Master of Orion: Re-Inventing a classic for the Modern Age
The original Master of Orion came out in 1993 and because of its age, it wasn’t something I had any exposure with as I was too young. Quite frankly I’ve never heard of the title Master of Orion until Wargaming bought the rights to the classic franchise back in 2013. Argentinian-based developers NGD Studios under Wargaming’s WGLabs label have been working on a reboot for the Master of Orion series called Master of Orion: Conquer the Stars.
We’ve seen many reboots in the past few years which can be quite risky if the developers don’t understand how far gaming has come since the original came out. With a game this old like Master of Orion, I spoke to Jacob Beucler – Wargaming Product Director about re-inventing a classic for the modern age.
Straight off the bat, Jacob explains that “It’s really important to upfront to evaluate who you are building the product for” when creating a game based on a classic. “It’s not incredibly difficult to find out what the old school Master of Orion fans love, it’s pretty transparent. It’s well known and documented so you look at the requirements. Then you look at what 4X games have come since then plus plenty of research of the genre.”
The term 4-X (Explore, Expand, Exploit, Exterminate) is used to describes the genre Master of Orion is – similar to titles like Civilization. 4-X in itself is somewhat niche and is not one of the top or well-known genre today but it still exists. Jacob talks about understanding what the 4-X audience wants and needs but what about the people that are not experience with Master of Orion and the genre itself?
“It’s been part of the challenge for us.”
“How do you translate something that’s super complex, old-school, nerdy, spreadsheets… into a game? How do you work through that?”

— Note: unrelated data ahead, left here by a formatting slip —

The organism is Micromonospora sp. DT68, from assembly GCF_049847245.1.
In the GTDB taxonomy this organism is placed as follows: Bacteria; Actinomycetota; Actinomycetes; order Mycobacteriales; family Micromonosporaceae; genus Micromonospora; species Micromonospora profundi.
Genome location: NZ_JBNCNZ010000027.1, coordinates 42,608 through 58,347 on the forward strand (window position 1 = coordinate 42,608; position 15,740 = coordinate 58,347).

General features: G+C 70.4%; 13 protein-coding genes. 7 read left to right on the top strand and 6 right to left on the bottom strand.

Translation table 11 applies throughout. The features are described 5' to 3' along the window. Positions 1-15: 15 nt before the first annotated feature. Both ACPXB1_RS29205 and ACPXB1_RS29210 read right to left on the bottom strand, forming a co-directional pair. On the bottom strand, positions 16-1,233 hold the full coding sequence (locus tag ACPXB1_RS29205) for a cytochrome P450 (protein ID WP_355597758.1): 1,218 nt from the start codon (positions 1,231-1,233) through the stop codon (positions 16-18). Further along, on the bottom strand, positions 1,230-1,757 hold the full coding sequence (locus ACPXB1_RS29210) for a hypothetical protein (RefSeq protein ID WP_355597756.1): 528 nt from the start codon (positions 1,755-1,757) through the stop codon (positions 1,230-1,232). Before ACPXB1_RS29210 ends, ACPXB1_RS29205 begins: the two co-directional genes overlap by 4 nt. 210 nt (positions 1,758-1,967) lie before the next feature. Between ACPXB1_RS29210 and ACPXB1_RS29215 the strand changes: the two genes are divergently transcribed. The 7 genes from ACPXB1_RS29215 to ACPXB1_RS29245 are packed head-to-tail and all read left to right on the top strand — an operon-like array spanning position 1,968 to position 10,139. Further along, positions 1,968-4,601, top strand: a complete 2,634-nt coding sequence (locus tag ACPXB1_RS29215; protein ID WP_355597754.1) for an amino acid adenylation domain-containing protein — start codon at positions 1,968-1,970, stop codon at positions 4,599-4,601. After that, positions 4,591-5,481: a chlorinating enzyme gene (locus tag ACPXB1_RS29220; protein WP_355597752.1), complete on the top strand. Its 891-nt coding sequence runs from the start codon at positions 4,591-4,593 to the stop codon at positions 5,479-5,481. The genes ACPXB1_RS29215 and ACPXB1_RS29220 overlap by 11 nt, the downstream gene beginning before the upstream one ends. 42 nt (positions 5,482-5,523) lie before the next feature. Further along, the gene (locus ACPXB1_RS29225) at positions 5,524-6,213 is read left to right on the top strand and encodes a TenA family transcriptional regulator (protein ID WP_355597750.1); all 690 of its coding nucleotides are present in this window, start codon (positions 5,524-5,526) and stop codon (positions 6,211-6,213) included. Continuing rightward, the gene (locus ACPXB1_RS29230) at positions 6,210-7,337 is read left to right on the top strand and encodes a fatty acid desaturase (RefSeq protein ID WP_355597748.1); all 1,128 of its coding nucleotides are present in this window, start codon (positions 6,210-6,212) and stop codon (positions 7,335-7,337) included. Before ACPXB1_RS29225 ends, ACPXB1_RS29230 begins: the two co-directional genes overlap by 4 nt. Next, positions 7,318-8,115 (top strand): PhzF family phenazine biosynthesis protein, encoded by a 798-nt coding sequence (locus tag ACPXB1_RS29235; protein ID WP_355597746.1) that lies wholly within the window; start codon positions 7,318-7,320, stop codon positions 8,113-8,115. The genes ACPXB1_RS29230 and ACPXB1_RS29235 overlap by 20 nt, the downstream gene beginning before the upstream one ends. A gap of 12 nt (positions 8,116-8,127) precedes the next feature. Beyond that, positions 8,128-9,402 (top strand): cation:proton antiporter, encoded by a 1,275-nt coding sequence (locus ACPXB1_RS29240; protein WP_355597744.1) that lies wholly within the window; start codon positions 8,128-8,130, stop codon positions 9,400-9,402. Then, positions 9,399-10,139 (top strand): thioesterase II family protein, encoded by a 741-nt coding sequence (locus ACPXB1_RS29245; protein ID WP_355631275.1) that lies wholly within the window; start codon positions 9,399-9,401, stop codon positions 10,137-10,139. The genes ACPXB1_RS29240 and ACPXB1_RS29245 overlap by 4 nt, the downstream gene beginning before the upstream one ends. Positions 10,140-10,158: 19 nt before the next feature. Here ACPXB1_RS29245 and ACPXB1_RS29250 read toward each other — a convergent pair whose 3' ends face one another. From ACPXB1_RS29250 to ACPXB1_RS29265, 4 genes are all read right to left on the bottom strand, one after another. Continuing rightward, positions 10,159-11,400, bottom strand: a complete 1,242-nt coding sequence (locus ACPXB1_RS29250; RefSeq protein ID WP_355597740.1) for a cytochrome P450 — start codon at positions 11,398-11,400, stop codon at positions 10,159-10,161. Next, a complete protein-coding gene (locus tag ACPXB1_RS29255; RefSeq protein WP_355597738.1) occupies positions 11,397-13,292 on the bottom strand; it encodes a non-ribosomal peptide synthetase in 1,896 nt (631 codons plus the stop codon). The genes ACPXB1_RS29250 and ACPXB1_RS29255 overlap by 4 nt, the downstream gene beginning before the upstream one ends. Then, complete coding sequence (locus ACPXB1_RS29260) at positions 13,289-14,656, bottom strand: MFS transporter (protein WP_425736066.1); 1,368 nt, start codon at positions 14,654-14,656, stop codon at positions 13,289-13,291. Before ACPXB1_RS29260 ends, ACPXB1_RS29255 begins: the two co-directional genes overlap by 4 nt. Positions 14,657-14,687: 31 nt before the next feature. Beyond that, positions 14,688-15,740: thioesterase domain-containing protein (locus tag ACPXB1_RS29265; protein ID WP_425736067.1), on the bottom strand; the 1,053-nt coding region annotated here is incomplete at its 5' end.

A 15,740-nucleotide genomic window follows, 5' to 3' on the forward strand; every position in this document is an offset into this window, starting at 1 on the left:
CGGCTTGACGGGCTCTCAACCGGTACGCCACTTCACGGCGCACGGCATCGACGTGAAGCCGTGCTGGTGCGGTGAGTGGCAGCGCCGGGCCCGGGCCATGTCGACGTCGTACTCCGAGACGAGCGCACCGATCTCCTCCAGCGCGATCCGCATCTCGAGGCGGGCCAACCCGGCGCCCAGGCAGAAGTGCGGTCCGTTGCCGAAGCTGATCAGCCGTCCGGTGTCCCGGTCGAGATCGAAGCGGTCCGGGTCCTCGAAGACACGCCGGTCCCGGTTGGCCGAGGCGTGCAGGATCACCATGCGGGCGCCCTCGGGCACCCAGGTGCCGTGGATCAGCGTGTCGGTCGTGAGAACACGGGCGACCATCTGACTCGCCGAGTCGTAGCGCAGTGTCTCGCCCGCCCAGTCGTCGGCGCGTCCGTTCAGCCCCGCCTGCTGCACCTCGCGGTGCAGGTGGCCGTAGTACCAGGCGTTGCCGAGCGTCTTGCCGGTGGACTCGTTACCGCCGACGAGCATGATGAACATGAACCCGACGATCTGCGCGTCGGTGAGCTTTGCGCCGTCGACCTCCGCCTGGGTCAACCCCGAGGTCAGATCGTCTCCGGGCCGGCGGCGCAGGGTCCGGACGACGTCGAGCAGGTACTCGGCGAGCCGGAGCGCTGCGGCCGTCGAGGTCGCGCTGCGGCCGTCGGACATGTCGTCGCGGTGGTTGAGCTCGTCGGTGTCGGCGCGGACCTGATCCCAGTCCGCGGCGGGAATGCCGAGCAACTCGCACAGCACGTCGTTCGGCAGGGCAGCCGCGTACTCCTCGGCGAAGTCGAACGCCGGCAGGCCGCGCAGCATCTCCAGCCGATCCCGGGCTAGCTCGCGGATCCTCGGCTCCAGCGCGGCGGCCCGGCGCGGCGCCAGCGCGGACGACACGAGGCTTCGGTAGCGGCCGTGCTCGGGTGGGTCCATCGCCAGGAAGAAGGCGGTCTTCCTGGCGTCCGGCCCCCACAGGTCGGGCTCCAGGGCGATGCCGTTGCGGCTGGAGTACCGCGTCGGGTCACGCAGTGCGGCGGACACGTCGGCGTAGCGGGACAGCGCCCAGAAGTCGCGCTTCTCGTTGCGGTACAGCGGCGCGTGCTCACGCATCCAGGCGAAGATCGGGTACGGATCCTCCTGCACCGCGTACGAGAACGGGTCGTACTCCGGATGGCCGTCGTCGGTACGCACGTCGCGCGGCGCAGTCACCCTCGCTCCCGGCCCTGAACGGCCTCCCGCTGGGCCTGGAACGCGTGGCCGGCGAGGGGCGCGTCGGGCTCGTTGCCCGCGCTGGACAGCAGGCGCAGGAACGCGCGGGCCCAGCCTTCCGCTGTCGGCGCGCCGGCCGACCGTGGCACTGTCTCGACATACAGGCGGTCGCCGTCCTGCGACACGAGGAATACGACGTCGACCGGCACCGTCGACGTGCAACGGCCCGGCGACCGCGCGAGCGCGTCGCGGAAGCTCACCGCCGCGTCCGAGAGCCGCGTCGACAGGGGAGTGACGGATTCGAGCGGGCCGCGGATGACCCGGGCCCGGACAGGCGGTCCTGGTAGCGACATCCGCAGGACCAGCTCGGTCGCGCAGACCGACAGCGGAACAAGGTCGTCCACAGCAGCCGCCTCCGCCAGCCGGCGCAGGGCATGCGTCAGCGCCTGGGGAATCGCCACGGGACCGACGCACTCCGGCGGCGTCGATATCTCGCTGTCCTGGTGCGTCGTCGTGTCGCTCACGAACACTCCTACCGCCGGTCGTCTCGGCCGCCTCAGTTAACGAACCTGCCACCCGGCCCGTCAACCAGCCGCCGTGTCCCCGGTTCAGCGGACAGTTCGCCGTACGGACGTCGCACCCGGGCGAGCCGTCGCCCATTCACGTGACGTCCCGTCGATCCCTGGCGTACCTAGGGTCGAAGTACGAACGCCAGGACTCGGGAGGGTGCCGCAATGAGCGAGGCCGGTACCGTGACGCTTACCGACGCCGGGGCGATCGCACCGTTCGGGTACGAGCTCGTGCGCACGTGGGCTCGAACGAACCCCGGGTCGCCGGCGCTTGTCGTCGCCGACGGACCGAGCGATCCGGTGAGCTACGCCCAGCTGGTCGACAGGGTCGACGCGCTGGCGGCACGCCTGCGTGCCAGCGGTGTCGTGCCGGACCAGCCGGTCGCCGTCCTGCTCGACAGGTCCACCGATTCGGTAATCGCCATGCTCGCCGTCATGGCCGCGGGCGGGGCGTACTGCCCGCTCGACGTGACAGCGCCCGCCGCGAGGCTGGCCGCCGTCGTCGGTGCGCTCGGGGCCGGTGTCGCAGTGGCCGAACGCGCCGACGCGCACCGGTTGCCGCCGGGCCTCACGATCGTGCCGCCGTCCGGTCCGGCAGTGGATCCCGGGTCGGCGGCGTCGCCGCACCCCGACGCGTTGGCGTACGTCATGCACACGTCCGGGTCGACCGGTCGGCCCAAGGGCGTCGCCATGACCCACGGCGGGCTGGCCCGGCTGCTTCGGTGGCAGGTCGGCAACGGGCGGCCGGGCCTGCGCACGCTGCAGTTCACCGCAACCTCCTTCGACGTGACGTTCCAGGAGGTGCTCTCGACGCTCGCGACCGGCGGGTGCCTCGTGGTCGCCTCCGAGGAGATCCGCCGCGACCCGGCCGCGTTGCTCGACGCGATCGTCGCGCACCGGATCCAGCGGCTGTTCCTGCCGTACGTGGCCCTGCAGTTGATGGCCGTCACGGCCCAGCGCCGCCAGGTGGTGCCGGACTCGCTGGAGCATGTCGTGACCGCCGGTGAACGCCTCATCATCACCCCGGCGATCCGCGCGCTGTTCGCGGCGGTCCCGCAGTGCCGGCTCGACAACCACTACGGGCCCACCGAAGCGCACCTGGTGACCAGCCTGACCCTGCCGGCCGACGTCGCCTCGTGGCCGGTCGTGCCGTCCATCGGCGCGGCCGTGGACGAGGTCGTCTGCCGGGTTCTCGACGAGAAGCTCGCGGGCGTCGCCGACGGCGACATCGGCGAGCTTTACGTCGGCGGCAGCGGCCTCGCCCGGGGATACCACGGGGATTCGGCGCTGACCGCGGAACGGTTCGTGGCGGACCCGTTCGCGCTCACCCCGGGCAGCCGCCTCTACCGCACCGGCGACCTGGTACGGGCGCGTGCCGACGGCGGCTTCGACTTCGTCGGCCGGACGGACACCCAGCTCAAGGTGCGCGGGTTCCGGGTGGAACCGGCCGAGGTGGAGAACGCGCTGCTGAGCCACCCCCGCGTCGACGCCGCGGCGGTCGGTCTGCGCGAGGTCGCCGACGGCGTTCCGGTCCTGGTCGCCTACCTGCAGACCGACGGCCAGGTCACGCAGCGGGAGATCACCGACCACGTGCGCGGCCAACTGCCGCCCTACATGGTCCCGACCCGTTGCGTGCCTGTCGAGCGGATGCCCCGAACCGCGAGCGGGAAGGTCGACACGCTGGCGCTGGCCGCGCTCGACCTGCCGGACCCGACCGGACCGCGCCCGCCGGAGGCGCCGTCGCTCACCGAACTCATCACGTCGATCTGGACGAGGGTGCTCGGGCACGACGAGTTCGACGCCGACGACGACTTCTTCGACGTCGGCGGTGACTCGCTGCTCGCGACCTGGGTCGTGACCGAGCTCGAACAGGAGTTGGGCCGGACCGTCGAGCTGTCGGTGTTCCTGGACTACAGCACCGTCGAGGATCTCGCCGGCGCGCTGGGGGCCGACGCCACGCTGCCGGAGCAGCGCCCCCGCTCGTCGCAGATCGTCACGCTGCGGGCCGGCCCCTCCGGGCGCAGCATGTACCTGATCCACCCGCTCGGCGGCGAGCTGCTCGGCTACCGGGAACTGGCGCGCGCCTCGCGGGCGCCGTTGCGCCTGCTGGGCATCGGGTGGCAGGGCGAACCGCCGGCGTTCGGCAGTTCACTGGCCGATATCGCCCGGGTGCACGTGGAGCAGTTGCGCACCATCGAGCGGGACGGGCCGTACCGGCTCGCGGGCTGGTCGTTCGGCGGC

“Well, that’s why we need Early Access.”
When Master of Orion: Conquer the Stars launched, it went into Early Access which Jacob explains helped the development team shape the game. “We need that feedback where we go ‘help us finish this game’, talk to us about what you need etc.” The game can be quite daunting for new players and while not as systematic and confusing like the original, Jacob still enforces that the game still has a difficulty curve but nothing too intense like the original which will help newcomers to the series and genre.
Early Access has been quite the topic around our conversation and you can see it clearly plays a big part of the process. “Master of Orion is a living and breathing organic process – it’s a rollercoaster you can’t predict where it’s going to land and that’s where it gets really painful… but it has been very informative for us and it’s going to continue to be especially now where we are feature complete. “
“Right now we can sit back, look at the whole picture, look at all the feedback and go – this is what we need to do next. Then maybe, just maybe, it’s perfect. Or Legendary.”
Switching the discussion from development to marketing, I asked Jacob about grabbing the wider audience and marketing towards the players not exposed to the genre and original itself. He went on explaining that this topic has been the most ‘popular conversation within Wargaming’ but insist at the of the day – “it’s just to provide the best possibly product, word of mouth and people wanting to play it and wanting to share it with their friends.”
He continued to explain that big marketing budgets can buy an audience “I’ve see it done but I’ve also seen a lot of copies of terrible games sold that way, it’s nothing to be proud of. This is not the business we’re in – our strategy has always been about, making the best game possible. It’s all about having fun and this all comes down to our early access strategy because we care at the end of the day about what people say.”
Master of Orion: Conquer the Stars is now available on Steam in Early Access.